Sonos Introduces Speaker Rentals ⁠— Would You Pay To Rent High-End Sound?

  • Save

Sonos has launched a new subscription service for its connected home speakers.

Sonos Flex subscriptions start at €15 ($16.50 USD) per month and can be cancelled anytime. It seems as though the high-end speaker manufacturer is borrowing a page out of Apple’s playbook.

Sonos Flex Subscription Breakdown

  • €15 per month ⁠— Connect two Sonos One smart speakers to use together or in separate rooms.
  • €25 per month ⁠— Sonos Beam soundbar and two Sonos One speakers for TV audio.
  • €50 per month ⁠— Playbar, subwoofer, and two Sonos One smart speakers for a home theater setup.

All Sonos speakers are available in black and white. The benefit of the rental model is Sonos will replace them with the latest models as they’re released.

Subscribers can alter their subscriptions and send the devices back at any time. Sonos says new orders take about four days to process and delivery is free. An optional professional installation process is offered to Amsterdam residents. (Not surprising, Sonos’ European HQ is located about 20 minutes away.)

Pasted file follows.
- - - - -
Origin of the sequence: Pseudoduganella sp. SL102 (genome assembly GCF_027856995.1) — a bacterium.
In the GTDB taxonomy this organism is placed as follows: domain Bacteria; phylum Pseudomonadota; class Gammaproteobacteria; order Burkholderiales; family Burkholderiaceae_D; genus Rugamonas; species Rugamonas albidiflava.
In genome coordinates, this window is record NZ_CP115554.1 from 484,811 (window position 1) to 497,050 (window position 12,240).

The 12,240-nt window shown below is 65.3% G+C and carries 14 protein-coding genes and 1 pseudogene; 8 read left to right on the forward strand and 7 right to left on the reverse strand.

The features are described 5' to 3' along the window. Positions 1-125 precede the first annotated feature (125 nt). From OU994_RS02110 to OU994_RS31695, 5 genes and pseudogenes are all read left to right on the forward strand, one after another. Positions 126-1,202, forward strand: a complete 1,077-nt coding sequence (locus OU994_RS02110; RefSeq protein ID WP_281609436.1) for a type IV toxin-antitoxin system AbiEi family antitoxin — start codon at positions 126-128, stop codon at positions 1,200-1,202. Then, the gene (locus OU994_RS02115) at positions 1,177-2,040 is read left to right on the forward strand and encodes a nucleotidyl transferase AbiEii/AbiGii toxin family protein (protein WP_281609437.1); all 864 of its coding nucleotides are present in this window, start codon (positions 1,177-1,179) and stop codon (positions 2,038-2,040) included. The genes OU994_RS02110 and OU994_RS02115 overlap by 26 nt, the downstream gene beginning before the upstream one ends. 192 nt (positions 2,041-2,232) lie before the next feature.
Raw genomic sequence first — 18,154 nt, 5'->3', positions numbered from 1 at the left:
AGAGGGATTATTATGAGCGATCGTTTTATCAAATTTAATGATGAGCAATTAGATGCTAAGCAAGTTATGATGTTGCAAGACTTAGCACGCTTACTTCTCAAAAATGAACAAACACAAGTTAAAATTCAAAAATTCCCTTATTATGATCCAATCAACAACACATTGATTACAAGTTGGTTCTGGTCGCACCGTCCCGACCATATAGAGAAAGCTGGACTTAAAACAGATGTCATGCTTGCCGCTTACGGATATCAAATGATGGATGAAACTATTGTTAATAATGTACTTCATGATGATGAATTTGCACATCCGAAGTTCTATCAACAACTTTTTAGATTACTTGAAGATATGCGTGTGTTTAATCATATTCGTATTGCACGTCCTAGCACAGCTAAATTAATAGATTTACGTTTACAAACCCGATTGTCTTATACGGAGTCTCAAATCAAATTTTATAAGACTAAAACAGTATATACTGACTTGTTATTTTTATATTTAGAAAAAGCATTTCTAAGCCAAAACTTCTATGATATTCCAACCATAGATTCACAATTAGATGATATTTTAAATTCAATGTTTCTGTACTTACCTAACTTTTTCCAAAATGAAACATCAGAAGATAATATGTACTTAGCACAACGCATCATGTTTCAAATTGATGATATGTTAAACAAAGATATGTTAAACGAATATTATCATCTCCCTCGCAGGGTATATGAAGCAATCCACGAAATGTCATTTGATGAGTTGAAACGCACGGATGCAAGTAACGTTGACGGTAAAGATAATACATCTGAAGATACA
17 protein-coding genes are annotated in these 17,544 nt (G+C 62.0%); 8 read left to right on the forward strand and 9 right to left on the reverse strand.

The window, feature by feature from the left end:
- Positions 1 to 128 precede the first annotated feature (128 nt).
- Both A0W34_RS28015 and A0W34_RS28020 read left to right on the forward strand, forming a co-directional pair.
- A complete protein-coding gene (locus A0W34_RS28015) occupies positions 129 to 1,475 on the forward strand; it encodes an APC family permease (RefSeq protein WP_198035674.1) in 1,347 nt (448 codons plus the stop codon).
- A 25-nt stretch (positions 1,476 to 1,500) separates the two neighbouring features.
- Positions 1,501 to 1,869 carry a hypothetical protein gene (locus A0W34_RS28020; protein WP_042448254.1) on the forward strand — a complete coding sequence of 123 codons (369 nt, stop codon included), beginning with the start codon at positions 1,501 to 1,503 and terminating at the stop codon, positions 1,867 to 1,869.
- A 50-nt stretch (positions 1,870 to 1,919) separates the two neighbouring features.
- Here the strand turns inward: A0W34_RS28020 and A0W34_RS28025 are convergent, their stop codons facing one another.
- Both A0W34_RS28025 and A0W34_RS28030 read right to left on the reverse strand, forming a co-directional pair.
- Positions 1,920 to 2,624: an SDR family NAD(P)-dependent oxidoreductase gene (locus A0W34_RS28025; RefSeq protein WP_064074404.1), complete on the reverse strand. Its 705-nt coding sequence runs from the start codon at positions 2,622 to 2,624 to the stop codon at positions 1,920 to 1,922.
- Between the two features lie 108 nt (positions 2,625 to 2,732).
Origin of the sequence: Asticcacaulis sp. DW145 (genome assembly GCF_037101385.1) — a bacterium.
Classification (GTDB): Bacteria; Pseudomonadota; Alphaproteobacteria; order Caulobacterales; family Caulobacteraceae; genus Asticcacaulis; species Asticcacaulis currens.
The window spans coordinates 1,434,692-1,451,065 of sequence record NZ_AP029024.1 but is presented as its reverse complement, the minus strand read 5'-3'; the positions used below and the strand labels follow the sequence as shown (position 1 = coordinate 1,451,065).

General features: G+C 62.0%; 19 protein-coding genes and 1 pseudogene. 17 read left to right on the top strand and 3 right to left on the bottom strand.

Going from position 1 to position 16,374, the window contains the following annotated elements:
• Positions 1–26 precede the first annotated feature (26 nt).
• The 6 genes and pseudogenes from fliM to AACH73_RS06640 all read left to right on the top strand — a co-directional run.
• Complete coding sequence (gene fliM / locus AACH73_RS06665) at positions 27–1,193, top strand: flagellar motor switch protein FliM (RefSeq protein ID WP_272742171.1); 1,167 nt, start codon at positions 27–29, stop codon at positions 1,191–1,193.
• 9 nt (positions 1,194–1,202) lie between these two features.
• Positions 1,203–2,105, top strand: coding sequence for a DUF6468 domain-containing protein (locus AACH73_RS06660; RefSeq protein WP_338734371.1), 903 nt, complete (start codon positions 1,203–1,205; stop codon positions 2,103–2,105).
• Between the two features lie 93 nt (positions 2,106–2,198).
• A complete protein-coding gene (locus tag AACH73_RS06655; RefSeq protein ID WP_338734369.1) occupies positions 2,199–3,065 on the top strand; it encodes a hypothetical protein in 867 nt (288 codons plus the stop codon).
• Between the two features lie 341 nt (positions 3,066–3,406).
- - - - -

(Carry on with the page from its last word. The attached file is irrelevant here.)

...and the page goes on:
This new subscription program is Sonos’ latest effort to lower the barrier to entry. The company also recently partnered with IKEA for its Symfonisk series. That series offers a Sonos smart speaker for just $99.

Sonos says it is hoping to capitalize on customers who prefer subscriptions for services like meal deliveries, entertainment, and home fitness. Sonos isn’t the only hardware manufacturer jumping behind the subscription model, either.

While the allure of replacing speakers with new ones might be appealing, the subscription is in no way a value. Thirty months of the cheapest tier is enough to pay off the two Sonos speakers.

When asked about a potential rent-to-own feature, Sonos says they’re open to it. They’re currently seeking feedback from customers who do decide to rent their high-quality sound.

Right now, the program is only available in Europe. No word if it will be available in the United States. Leasing cars makes sense, but does leasing a set of speakers even with promised upgrades?